4. Superior Position:Target is within your forward (F) arc, and you are completely out of the target’s (F) arc. Or, players may be located within each other’s (F) arc, but your weapons are within range, and your target’s are not. Ignore torpedoes, and extended weapon firing arcs. (Destroyed weapons do not count as "destroyed" for the purpose of determining status, as the ships’ automated systems are designed to compensate for the lost weapon.)

Example: David and Lee are fighting a dogfight and have started turn 3 of the combat. David’s ship completed a tight turn at the end of last turn, and is now 6 hexes away, and immediately behind Lee’s Kosmos. Dave determines that his dog fighting status is Superior as the Kosmos is completely within his (F) arc, but he is located in Lee’s rear (R) arc. Lee determines that his unenviable position is Inferior for the same criteria as Dave’s

Each player notes his dog fighter position and rolls for initiative simultaneously during the Initiative phase of the turn sequence. Dog fighting initiative is rolled for each pilot rather than for each side, and the result of the roll should be recorded on the ship display so that it can be referred to later during the movement phase of the turn sequence. Rolling your Position Die and adding you pilot’s Plt skill level determine dog-fighting initiative.

Position Dice:

Pilots who are in Neutral Position add their Plt skill to 1D10 (1D10 + Plt)

Pilots who are in Engaged Position add their Plt skill to 1D8 (1D8 + Plt)

Pilots who are in Superior Position add their Plt skill to 1D6 (1D6 + Plt)

Pilots who are in Inferior Position add their Plt skill to 1D4 (1D4 + Plt)

The end result is each Pilot’s Dog-fighting initiative and will determine their movement order in the movement phase of the turn sequence. Ship movement is performed exactly as typical Silent Death movement, however each pilot moves in ascending order according to their dog-fighting initiative roll for the turn.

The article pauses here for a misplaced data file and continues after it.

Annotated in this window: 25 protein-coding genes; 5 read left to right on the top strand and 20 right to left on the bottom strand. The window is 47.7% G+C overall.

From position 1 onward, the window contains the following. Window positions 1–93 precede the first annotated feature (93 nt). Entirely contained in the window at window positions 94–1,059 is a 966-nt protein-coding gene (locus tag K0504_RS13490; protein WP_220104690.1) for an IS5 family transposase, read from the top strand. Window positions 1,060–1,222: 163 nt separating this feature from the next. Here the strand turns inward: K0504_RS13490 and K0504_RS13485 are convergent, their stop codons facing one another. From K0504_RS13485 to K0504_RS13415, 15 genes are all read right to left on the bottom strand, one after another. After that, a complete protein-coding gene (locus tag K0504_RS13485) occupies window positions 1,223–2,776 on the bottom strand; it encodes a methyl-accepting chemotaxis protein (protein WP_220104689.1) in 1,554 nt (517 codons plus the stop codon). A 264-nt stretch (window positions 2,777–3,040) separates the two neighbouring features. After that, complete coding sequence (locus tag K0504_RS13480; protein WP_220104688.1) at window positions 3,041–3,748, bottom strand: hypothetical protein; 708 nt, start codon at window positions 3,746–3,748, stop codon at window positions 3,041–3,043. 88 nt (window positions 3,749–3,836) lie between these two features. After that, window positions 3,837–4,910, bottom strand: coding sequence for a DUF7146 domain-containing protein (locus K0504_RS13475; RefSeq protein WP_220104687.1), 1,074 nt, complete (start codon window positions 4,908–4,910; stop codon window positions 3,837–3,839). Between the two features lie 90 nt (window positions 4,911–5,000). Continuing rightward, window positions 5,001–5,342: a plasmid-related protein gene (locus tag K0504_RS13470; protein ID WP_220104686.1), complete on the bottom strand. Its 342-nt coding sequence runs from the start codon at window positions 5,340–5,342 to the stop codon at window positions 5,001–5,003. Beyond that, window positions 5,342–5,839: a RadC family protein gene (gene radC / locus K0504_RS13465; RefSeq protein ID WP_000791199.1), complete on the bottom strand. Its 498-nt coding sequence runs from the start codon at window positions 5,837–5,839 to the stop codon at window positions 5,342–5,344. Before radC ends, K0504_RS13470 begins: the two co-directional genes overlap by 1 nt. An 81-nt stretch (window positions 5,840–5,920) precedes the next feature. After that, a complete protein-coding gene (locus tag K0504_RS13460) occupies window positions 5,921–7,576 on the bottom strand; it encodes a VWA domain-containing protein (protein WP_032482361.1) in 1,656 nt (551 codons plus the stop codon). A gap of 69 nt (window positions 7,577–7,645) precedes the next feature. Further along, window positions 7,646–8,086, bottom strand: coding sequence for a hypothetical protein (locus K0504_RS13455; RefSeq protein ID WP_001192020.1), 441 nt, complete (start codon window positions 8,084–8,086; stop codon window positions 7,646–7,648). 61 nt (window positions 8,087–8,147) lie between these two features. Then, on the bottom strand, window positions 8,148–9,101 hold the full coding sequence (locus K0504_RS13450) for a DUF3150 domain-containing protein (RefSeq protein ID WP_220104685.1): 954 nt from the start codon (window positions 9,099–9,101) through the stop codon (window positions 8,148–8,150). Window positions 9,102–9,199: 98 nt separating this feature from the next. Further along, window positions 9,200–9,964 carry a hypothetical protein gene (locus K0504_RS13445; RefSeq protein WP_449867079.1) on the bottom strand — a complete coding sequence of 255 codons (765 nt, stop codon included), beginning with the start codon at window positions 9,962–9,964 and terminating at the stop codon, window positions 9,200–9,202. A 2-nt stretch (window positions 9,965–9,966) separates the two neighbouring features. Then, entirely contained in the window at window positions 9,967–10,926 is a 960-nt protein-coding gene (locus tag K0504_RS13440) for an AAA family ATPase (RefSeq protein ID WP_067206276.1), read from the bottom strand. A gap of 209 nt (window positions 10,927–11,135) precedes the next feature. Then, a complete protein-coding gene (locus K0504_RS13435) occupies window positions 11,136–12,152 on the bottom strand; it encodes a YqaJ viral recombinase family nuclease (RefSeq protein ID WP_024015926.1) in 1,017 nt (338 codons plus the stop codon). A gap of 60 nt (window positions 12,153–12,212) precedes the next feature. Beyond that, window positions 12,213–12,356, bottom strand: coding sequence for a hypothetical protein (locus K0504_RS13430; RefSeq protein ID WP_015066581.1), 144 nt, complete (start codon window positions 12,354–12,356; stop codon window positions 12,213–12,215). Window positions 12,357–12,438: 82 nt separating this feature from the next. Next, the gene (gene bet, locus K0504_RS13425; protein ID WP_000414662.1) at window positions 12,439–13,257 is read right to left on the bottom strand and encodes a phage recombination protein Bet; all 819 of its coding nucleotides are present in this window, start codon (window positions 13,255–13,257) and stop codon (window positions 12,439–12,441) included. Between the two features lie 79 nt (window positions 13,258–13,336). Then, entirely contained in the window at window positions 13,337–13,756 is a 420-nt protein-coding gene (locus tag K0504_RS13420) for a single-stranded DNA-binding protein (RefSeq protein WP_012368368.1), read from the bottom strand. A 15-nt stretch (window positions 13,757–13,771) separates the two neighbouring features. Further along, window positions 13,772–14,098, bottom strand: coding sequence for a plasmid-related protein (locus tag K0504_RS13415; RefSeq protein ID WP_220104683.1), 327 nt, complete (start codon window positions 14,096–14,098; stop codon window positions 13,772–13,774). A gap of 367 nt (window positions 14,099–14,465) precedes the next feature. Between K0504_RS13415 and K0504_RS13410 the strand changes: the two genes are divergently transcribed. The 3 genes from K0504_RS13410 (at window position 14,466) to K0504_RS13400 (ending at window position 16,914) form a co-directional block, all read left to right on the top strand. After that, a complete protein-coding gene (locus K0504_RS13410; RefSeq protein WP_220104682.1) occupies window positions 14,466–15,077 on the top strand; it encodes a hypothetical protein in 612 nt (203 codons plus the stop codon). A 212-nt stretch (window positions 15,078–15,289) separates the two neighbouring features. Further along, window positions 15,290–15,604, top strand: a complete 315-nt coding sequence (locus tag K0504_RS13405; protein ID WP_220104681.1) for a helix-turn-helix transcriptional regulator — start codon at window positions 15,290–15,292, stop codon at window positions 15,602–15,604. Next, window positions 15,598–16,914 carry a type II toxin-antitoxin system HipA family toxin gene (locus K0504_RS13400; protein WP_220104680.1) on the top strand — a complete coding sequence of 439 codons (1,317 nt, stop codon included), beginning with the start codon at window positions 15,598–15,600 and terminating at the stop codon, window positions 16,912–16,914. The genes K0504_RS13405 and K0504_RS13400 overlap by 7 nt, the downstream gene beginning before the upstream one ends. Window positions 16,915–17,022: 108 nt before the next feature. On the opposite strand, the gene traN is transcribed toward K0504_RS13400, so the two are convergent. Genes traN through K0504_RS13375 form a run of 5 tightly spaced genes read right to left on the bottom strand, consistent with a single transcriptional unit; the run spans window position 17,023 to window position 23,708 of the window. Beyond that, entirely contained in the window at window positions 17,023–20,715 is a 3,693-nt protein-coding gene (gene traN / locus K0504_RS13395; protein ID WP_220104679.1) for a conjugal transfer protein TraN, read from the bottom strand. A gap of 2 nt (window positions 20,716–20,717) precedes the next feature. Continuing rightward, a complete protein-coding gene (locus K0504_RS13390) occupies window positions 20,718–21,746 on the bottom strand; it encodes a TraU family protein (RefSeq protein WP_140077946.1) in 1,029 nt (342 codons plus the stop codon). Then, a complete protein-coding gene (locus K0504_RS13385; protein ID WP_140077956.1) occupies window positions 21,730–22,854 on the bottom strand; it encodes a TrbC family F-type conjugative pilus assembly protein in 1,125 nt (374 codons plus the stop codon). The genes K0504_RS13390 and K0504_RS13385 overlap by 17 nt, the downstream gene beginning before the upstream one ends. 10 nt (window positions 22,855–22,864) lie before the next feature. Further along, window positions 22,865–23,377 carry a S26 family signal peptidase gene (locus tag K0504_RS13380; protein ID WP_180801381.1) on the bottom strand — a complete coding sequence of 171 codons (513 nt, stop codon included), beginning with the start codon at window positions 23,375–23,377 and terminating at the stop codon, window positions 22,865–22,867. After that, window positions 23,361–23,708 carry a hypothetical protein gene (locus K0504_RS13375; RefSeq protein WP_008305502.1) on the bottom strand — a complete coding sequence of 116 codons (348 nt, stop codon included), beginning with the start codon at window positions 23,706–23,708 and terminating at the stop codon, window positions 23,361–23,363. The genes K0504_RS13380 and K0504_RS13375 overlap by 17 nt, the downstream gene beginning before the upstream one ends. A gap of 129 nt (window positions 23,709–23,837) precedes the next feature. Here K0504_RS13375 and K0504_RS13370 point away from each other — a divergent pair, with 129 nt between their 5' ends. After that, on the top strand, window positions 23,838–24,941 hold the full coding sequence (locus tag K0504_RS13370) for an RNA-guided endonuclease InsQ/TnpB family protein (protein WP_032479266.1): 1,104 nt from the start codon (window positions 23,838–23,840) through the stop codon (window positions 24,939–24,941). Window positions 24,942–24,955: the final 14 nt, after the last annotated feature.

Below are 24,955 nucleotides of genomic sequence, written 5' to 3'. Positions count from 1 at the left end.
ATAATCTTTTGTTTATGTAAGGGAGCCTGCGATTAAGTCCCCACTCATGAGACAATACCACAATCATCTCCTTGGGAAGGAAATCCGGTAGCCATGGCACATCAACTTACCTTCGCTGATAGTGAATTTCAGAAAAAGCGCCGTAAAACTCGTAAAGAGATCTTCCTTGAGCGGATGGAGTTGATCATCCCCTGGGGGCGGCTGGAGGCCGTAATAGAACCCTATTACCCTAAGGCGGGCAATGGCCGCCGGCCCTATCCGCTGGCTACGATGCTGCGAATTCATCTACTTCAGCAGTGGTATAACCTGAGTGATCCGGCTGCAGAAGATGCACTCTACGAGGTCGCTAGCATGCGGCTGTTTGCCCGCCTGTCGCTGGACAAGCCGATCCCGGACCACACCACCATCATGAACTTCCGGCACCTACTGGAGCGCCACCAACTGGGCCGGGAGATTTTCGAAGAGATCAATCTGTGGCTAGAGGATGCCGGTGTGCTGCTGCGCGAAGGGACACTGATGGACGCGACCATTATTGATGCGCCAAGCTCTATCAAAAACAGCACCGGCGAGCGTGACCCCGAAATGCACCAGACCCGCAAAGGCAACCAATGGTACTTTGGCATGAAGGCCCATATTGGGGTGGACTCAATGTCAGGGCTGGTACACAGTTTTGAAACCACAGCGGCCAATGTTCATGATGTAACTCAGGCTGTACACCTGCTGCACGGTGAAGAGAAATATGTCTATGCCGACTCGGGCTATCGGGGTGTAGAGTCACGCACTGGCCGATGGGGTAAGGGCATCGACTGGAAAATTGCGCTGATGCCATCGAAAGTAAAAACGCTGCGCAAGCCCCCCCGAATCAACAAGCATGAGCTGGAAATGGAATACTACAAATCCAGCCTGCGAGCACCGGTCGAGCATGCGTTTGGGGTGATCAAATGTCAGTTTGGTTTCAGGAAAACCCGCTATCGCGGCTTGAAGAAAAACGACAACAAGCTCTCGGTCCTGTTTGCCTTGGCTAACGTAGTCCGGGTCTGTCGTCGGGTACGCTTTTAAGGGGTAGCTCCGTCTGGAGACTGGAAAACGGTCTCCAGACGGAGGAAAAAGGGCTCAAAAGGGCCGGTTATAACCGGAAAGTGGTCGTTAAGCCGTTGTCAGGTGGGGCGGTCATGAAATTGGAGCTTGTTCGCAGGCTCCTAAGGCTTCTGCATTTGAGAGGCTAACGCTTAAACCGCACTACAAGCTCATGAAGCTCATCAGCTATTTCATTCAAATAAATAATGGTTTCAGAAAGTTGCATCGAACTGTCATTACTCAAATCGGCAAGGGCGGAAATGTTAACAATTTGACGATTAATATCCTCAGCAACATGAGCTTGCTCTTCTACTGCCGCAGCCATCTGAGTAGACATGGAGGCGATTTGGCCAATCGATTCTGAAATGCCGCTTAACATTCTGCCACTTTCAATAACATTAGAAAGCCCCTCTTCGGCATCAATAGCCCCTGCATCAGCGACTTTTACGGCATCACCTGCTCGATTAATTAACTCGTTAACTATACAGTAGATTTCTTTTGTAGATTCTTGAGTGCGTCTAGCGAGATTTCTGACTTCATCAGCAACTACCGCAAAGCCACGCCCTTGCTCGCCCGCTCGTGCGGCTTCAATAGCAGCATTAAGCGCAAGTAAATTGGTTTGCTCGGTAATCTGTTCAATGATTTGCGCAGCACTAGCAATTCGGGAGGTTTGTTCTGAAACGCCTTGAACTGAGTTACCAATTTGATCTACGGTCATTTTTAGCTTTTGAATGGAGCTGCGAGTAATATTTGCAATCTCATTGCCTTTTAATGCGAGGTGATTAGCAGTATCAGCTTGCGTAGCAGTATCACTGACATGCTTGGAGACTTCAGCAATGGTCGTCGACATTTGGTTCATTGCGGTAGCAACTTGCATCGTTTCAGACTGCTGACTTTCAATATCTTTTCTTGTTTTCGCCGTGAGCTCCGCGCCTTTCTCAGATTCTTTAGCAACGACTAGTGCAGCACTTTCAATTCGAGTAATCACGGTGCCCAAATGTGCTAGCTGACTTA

Example: Still in turn 3, David rolls his dog-fighting initiative (1D6) and comes up with a 4, which he adds to his pilot skill of 6. David’s dog-fighting initiative for turn 3 is (4 + 6 = 10). Lee rolls his initiative (1D4) returns a 2, and adds his Plt skill also 6. Lee’s dog-fighting initiative for turn 3 is (2 + 6 = 8). Consequently, Lee must move his Kosmos first before David.

Example: On turn 3, Stuart enters the map along the far edge, away from David and Lee. Stuart’s dog-fighting initiative would be 1D10 (He is in Neutral position to David and Lee and rolls a 7) + his Plt skill of 4. Stuarts dog-fighting initiative of turn 3 is (7 + 4 = 11) the turn sequence of turn 3 would be Lee (8), then David (10), and finally Stuart (11).

It may be possible, in multiple fighter conflicts, to have a star craft within two or more dog-fighting positions. When a fighter lies in two positions, the lowest result is always used. In the case of multiple positions, dog-fighting status is determined by whatever position is duplicated more than others. In the event of a tie, the dog-fighting status will be the lowest of the tied results. In a way, dog-fighting status is like a game of paper-rock-scissors. Players should use caution when using optional dog-fighter rules in very large battles, as the turn sequence will be slowed down considerably.


Example: David, Stuart, Nicole, and Lee are squaring off in a battle after 2 turns. David is inferior to Lee, and neutral to both Nicole and Stuart. Lee is superior to David, but inferior to Nicole and Stuart (he’s being teamed against). Nicole and Stuart are both superior to Lee, neutral to each other, and neutral to David. Dog fighting status is determined to be the following: David, Neutral (Nicole/Stuart); Lee, inferior (Nicole/ Stuart); Nicole, neutral (Stuart/David); and Stuart, neutral (Nicole/David). If Stuart were targeting Nicole instead, and had her in his forward arc, positions would then become: David, neutral (Nicole/Stuart); Lee, inferior (lowest result of David/Nicole/Stuart); Nicole, inferior (lowest result of David/Stuart/Lee); Lee, neutral (David/Lee).

Players may wish to use the optional rule, Luck, to force a re-roll of an opponent’s dog-fighting initiative die for the turn by expending 1 luck point. Only one dog-fighter initiative roll may be forced to re-roll per turn, per player. The optional rule of Deflection does not affect initiative in any way. Torpedoes still move immediately after target movement in the movement phase, and are not affected by dog fighting in any way. Initiative rolls from previous turns do not affect later rolls. As an additional option, players may wish to add a modifier of +1 to the dog-fighting initiative roll for every Gunner. (To reflect additional spotters, and tactical advice.).

Editor's Note